The surprise nine

When I enter a barn that houses an expectant mother due to give birth I always pause at the doorway and listen. I stand for a while, adjusting to and sorting through all the sounds that determine who is where and what is going on over there.

Yesterday morning I stood at the door, just inside, the southerly wind  picking up air behind me, the sunrise pinking around the doors and I heard nothing. But it was not an empty nothing it was a nothing full of no Molly sound.

I narrowed my eyes, cocked my head like a sparrow and consciously sorted through the farm sounds, and moving cows,  the wind, the bang of a door, the shuffle of early morning hay, the roosters, then I could hear Molly sleeping. Molly is never asleep when I come through the door. She always calls out to me. But she was sleeping soundly.

I put my buckets down, laying the handles to rest silently and on hunting cat feet I slowly, slowly walked to my viewing corner. There was Molly – fast asleep- and over her back I could see the tiniest white piglet head working at breakfast.

I soundlessly backed out of the barn, took my small bucket of feed back to the feed shed,  swapped it for a gargantuan bucket of feed and a huge bucket of water, sent all the dogs back into the house and returned to the barn doors to wait and listen again. This time I was listening for an opportune moment to ask Molly if I could come in. I would not interrupt feeding time – I had to wait until there was a break.

Any visits to a new mother are swift and fluid, so there is no panic or fright. So I waited, silent, totally ready to move.

The most important part of my plan yesterday morning was to fill her feed bowl to the brim so she is never hungry and jumpy, this is the rule for the whole time she is feeding her piglets. Molly leaps about when she thinks there is food coming so when she and Poppy have their piglets they are allowed to eat On Demand. I never let that bowl run out. But yesterday morning the bowl was empty because she caught me by surprise with this farrowing. So  filling it without her leaping up and standing on a piglet was the risk. So I waited.

After a while the scent of my body  drifted down to her and she grunted a soft hullo. Her hullo to me is singular and individual. pigs greet different people with different sounds. Like names. I knew then that she knew I was here and it was OK. After another while I heard her turn over onto her belly, the piglets softly protesting. This was my cue. I walked on tender feet into the barn and by the time I reached her gate she had her head up and was waiting, the babies gathered by the wall. She grunted to me. I put down her heaped bowl and she carefully hauled her tired self up to eat.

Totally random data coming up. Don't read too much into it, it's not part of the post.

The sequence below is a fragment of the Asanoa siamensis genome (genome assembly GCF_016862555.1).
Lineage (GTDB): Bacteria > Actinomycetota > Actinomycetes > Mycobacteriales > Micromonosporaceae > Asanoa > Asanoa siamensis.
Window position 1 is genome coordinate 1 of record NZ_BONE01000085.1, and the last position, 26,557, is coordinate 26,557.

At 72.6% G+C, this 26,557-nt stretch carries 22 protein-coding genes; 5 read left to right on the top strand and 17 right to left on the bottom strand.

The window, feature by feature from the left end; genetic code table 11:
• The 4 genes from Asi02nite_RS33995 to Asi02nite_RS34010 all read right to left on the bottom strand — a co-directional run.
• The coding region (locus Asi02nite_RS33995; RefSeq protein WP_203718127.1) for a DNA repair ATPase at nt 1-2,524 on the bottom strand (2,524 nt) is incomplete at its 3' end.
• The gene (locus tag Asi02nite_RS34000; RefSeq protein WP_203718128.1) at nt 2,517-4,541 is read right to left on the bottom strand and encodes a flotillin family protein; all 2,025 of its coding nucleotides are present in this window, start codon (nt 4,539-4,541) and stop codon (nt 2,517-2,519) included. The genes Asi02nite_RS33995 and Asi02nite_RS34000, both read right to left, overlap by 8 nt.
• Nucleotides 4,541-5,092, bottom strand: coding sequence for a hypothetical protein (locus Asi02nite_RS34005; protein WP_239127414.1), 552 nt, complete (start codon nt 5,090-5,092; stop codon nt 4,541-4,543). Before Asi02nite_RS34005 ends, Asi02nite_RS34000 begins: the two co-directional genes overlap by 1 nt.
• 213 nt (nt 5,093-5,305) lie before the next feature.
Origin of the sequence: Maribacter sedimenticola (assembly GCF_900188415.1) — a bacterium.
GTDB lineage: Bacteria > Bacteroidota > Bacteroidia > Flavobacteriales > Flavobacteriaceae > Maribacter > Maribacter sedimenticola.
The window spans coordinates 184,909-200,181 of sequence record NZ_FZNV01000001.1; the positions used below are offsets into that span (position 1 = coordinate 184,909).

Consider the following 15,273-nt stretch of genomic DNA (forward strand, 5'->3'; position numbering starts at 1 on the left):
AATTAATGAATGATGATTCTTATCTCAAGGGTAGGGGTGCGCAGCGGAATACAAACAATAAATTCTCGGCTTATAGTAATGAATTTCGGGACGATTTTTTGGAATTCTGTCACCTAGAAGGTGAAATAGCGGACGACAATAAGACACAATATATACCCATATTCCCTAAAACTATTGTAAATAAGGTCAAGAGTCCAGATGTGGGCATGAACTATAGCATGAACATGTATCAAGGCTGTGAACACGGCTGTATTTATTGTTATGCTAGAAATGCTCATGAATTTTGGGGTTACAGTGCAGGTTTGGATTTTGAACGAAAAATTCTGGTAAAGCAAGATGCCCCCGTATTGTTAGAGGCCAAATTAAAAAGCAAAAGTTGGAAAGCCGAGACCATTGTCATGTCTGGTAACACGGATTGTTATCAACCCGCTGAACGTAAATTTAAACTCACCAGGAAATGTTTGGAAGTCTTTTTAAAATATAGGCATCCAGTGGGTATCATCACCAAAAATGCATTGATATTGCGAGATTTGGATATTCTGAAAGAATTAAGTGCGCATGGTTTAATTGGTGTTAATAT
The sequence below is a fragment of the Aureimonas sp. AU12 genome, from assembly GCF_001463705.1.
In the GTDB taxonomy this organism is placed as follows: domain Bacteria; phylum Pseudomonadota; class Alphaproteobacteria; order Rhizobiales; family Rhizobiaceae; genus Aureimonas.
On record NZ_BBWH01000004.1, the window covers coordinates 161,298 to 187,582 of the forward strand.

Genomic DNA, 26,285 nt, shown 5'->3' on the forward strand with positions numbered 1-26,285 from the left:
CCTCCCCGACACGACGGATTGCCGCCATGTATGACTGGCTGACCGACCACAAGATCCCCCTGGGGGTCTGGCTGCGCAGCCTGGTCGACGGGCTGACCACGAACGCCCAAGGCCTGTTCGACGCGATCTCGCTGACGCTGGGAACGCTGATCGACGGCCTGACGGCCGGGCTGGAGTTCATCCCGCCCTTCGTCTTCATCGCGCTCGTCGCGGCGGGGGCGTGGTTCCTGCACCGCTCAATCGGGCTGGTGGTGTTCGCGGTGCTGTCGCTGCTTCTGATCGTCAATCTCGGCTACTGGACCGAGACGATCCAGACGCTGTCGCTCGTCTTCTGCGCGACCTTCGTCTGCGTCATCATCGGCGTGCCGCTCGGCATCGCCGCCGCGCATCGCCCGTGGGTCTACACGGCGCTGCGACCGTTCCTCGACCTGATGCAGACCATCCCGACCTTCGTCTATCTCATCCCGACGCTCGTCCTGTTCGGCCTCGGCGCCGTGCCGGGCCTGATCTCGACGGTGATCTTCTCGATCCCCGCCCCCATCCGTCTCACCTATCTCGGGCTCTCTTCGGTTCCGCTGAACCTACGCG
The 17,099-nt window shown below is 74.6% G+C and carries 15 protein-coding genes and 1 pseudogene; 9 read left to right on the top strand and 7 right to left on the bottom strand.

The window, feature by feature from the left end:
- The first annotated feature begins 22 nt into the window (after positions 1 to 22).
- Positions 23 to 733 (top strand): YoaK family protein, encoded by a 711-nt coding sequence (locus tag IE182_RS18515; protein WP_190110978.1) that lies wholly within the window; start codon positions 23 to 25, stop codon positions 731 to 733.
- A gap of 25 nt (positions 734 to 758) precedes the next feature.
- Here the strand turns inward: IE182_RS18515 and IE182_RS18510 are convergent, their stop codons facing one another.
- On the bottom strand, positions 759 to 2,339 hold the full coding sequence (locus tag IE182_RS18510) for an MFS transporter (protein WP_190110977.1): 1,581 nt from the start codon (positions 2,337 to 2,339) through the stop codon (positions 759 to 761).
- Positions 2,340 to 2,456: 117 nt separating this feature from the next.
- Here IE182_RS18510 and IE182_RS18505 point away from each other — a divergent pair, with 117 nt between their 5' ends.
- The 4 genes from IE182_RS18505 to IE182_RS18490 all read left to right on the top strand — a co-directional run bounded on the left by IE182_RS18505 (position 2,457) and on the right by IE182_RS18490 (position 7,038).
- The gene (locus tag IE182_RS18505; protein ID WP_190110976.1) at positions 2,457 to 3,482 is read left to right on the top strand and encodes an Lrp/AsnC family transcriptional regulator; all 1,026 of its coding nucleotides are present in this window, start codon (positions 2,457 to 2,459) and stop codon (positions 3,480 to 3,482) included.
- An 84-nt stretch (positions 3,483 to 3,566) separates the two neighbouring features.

I climbed the gate and walking past her, trailing my hand along her side  – my hullo –  I went in to check the babies. There were nine – they were a few hours old with full bellies and cold cords.  I trimmed the cords that were too long, and iodined them then got rid of the afterbirth but basically there was little for me to do. Molly had done it all.

She kept eating and drinking the whole time I worked. She does not mind at all when I am in there. Such a calm girl now.

She had built a nest. Because she had eaten all her bedding earlier, in the night she must have stood her front legs up onto the gate and somehow reached a bale of straw, she had broken the bale, probably by shaking it side to side and pulled a goodly amount of straw into her pen to make her baby bed.   She had made her nest by the big back door, way off in the dimness, far from the piglets warm lights and the creep. I don’t know why she did that. Last time she had her babies right under the warm lights. But I had to leave them be. To try to get them into the warm light would be a disaster at this point.  It would break their safety thread. The babies drink every 30 minutes of so for the first 24 hours, almost non stop, and they tend to stick close to the birthing area. It smells right and they know their mother will return for them there and they have already learnt the safe spots. Moving them would cause disastrous confusion. They will have to find their heated room when they are more mobile. Their mother is moving very slowly and it was 53F last night. Not too cold. The night they were born it was 34F and they were fine. So I think they will be alright. Thank goodness she waited for the Southerly.

Protection from drafts is the main thing and Molly took care of all that when she was stealing straw. She has stuffed straw into all the cracks – even into cracks that lead nowhere. She was very thorough.